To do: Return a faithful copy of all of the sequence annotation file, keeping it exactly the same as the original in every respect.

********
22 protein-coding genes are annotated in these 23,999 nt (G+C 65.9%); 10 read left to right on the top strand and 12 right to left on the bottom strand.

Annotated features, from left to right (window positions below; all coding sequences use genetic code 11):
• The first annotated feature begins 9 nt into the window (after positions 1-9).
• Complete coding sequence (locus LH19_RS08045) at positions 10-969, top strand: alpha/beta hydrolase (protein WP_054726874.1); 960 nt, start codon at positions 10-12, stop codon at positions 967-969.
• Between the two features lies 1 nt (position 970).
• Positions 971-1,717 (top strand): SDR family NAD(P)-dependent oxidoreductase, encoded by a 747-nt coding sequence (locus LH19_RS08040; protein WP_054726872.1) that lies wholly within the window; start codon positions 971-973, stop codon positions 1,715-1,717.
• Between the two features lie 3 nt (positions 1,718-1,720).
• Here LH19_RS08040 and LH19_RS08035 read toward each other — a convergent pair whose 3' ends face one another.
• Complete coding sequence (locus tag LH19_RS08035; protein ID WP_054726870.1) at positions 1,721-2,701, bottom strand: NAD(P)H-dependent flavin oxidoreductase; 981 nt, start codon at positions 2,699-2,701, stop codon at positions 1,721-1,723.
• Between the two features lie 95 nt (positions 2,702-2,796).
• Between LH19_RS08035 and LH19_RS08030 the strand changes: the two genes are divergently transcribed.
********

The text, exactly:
22 protein-coding genes are annotated in these 23,999 nt (G+C 65.9%); 10 read left to right on the top strand and 12 right to left on the bottom strand.

Annotated features, from left to right (window positions below; all coding sequences use genetic code 11):
• The first annotated feature begins 9 nt into the window (after positions 1-9).
• Complete coding sequence (locus LH19_RS08045) at positions 10-969, top strand: alpha/beta hydrolase (protein WP_054726874.1); 960 nt, start codon at positions 10-12, stop codon at positions 967-969.
• Between the two features lies 1 nt (position 970).
• Positions 971-1,717 (top strand): SDR family NAD(P)-dependent oxidoreductase, encoded by a 747-nt coding sequence (locus LH19_RS08040; protein WP_054726872.1) that lies wholly within the window; start codon positions 971-973, stop codon positions 1,715-1,717.
• Between the two features lie 3 nt (positions 1,718-1,720).
• Here LH19_RS08040 and LH19_RS08035 read toward each other — a convergent pair whose 3' ends face one another.
• Complete coding sequence (locus tag LH19_RS08035; protein ID WP_054726870.1) at positions 1,721-2,701, bottom strand: NAD(P)H-dependent flavin oxidoreductase; 981 nt, start codon at positions 2,699-2,701, stop codon at positions 1,721-1,723.
• Between the two features lie 95 nt (positions 2,702-2,796).
• Between LH19_RS08035 and LH19_RS08030 the strand changes: the two genes are divergently transcribed.